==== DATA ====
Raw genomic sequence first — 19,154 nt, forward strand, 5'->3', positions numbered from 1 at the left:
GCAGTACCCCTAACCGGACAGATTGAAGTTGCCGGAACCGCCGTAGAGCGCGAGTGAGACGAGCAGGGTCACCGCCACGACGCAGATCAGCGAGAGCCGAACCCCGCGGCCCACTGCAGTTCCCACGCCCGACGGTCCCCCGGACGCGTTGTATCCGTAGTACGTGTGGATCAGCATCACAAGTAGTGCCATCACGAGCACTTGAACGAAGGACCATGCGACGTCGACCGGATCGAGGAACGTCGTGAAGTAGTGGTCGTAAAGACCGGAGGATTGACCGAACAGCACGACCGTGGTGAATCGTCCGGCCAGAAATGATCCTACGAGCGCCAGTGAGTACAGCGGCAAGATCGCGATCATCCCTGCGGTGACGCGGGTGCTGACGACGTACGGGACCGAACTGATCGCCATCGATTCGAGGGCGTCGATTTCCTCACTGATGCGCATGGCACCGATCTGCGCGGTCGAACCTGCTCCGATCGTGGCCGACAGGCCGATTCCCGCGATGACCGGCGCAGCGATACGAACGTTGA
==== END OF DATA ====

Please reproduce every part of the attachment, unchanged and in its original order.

Raw genomic sequence first — 19,154 nt, forward strand, 5'->3', positions numbered from 1 at the left:
GCAGTACCCCTAACCGGACAGATTGAAGTTGCCGGAACCGCCGTAGAGCGCGAGTGAGACGAGCAGGGTCACCGCCACGACGCAGATCAGCGAGAGCCGAACCCCGCGGCCCACTGCAGTTCCCACGCCCGACGGTCCCCCGGACGCGTTGTATCCGTAGTACGTGTGGATCAGCATCACAAGTAGTGCCATCACGAGCACTTGAACGAAGGACCATGCGACGTCGACCGGATCGAGGAACGTCGTGAAGTAGTGGTCGTAAAGACCGGAGGATTGACCGAACAGCACGACCGTGGTGAATCGTCCGGCCAGAAATGATCCTACGAGCGCCAGTGAGTACAGCGGCAAGATCGCGATCATCCCTGCGGTGACGCGGGTGCTGACGACGTACGGGACCGAACTGATCGCCATCGATTCGAGGGCGTCGATTTCCTCACTGATGCGCATGGCACCGATCTGCGCGGTCGAACCTGCTCCGATCGTGGCCGACAGGCCGATTCCCGCGATGACCGGCGCAGCGATACGAACGTTGA